Pitt Meadows pens letter in opposition to rail line project

According to the city, CPKC’s railway project will be less than eight metres from residential dwellings.
Screenshot of Pitt Meadows’ analysis of CP rail line impact. Image via City of Pitt Meadows letter.

Pitt Meadows has voiced their displeasure over a proposed railway line in the city, but approval of the plans are out of the municipality’s control. 

Canadian Pacific Kansas City, formerly known as CP, has not adequately assessed the impact a third railway line will have on the city’s residents, according to Justin Hart, manager of projects at the city of Pitt Meadows, in a report presented to council last week.

On March 31, CPKC sent a notice of railway works to Pitt Meadows that outlined their intention to build a third rail line south of the company’s existing tracks.   

The city estimates the new railway track will be 7.5 metres from residential buildings — which may cause ground destabilization, noise, and changes to drainage paths that could lead to flooding, according to Hart.

Site work on the new track line will also be within two metres of residents, according to the city’s report. 

“The city has concerns regarding the introduction of multiple bends to siding, lead, and mainline tracks, without proposing a reduction to the rails’ speed limits,” Hart stated at the May 30 council meeting. 

The Railway Association of Canada and Federation of Canadian Municipalities both have guidelines that encourage a minimum of 15 metres between residential dwellings and railway tracks.  

In a letter addressed to Omar Alghabra, the Minister of Transport, the city added that CPKC had declined their requests to provide additional information about the railway project in public forums such as a town hall. 

As CPKC is a federally regulated company, Pitt Meadows doesn’t have a final say on decisions related to infrastructure on the railway corridor. However, through their own report, the city can persuade the Minister of Transport to mandate CPKC to conduct more mitigation measures — including geotechnical testing, noise and vibration assessments, and an air quality and stormwater management report — before the project gets underway.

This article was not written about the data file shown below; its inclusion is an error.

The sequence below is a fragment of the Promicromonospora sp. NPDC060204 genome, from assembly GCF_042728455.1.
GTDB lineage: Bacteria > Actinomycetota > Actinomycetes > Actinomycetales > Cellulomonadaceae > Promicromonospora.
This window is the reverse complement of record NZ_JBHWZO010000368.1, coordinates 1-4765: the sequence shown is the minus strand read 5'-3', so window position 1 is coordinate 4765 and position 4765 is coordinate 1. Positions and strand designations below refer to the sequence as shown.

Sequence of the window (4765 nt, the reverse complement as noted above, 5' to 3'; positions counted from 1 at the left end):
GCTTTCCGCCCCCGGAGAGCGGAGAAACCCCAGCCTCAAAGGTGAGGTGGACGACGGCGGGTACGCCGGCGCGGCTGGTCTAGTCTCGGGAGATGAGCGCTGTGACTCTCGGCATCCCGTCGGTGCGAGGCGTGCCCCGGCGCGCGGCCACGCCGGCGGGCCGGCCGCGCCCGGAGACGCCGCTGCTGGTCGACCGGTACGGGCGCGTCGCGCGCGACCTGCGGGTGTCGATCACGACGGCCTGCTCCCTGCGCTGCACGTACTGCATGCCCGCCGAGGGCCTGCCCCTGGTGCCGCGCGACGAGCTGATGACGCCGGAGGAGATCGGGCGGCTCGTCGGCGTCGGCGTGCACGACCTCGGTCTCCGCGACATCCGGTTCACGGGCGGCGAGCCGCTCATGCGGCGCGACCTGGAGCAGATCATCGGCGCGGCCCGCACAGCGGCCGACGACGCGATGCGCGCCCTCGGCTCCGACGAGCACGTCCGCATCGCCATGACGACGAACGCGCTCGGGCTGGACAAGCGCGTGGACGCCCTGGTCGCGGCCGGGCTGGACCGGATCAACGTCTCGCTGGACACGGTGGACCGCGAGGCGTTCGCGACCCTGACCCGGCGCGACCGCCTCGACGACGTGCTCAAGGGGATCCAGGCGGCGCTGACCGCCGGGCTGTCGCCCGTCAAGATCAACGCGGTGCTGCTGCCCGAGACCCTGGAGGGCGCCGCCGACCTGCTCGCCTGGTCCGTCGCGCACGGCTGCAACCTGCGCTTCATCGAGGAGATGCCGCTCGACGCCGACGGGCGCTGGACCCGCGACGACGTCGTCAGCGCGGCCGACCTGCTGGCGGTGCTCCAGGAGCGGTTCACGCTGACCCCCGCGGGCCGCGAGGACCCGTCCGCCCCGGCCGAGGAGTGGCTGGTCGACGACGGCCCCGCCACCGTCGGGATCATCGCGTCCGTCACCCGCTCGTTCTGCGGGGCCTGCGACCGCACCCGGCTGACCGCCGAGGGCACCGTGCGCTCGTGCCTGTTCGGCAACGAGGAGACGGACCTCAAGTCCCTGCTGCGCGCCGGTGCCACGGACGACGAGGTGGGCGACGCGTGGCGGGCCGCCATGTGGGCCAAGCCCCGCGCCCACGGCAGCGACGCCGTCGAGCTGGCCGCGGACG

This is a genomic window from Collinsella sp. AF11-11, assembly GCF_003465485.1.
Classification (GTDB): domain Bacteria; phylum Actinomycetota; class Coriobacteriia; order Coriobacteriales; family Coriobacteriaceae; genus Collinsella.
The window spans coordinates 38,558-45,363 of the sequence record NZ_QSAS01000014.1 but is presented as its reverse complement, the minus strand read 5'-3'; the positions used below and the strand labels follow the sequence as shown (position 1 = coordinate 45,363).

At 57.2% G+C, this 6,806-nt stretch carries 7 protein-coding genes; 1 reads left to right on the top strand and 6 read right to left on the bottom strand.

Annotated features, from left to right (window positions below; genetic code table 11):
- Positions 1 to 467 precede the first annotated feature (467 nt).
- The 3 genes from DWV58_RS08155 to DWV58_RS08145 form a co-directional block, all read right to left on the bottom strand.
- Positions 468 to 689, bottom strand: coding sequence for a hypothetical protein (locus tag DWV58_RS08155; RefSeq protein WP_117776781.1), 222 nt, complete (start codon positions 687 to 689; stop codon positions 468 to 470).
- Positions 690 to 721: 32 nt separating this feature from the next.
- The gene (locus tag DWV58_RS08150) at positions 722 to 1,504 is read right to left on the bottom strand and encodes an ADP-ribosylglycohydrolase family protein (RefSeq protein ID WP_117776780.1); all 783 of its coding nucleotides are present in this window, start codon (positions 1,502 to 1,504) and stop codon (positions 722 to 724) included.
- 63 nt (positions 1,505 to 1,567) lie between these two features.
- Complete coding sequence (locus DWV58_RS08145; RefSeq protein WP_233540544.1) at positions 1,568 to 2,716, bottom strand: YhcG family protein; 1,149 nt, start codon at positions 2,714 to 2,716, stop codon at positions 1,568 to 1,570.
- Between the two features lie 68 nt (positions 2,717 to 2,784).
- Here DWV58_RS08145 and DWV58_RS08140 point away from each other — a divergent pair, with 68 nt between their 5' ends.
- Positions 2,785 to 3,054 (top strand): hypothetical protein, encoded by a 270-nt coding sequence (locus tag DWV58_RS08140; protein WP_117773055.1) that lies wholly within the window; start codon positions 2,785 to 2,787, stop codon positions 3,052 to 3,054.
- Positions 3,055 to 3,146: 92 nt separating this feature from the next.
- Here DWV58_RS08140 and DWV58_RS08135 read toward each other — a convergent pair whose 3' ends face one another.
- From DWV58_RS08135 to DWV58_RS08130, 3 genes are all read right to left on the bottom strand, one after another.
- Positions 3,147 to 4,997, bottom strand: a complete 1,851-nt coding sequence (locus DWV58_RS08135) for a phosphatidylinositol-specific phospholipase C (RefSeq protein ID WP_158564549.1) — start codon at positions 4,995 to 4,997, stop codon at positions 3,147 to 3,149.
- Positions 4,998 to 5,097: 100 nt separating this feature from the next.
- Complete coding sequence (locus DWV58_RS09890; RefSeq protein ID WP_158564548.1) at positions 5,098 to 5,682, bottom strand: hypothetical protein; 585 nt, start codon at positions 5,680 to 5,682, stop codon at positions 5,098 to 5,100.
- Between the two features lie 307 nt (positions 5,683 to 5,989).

Pitt Meadows councillors praised Hart’s report. 

Specifically, after seeing the report, Coun. Bob Meachen questioned how the proposed railway project could move forward. 

“I guess the question is if this is so dangerous, or detrimental to the quality of life, how could this possibly be approved?” he said. 

In an email to The Ridge, CPKC stated they had received Pitt Meadows’ report and are reviewing it. 

“CPKC is reviewing and responding to inquiries from impacted residents,” wrote Salem Woodrow, media relations and community affairs manager with CPKC. 

“In addition, CPKC will provide any additional information required by Transport Canada as part of the Notice of Railway Works process.”

After Pitt Meadows submitted their letter on May 25, Minister Alghabra now has 60 days to review the case and make a decision on whether to heed or reject the city’s additional mitigation requests for CPKC.

Coun. Gwen O’Connell said the city’s letter had been one of the most talked about topics in Pitt Meadows leading up to the May 30 council meeting. 

She said she hopes to continue fighting on behalf of their residents, and other communities who have been similarly impacted throughout the country. 

“CP is an extremely powerful group with the federal government. Many communities have been overrun by this, but we’re Pitt Meadows. We’re going to do this best we can because we are that little engine going up the hill,” Coun. O’Connell said.

“In Pitt Meadows, we just keep fighting the fight.” 


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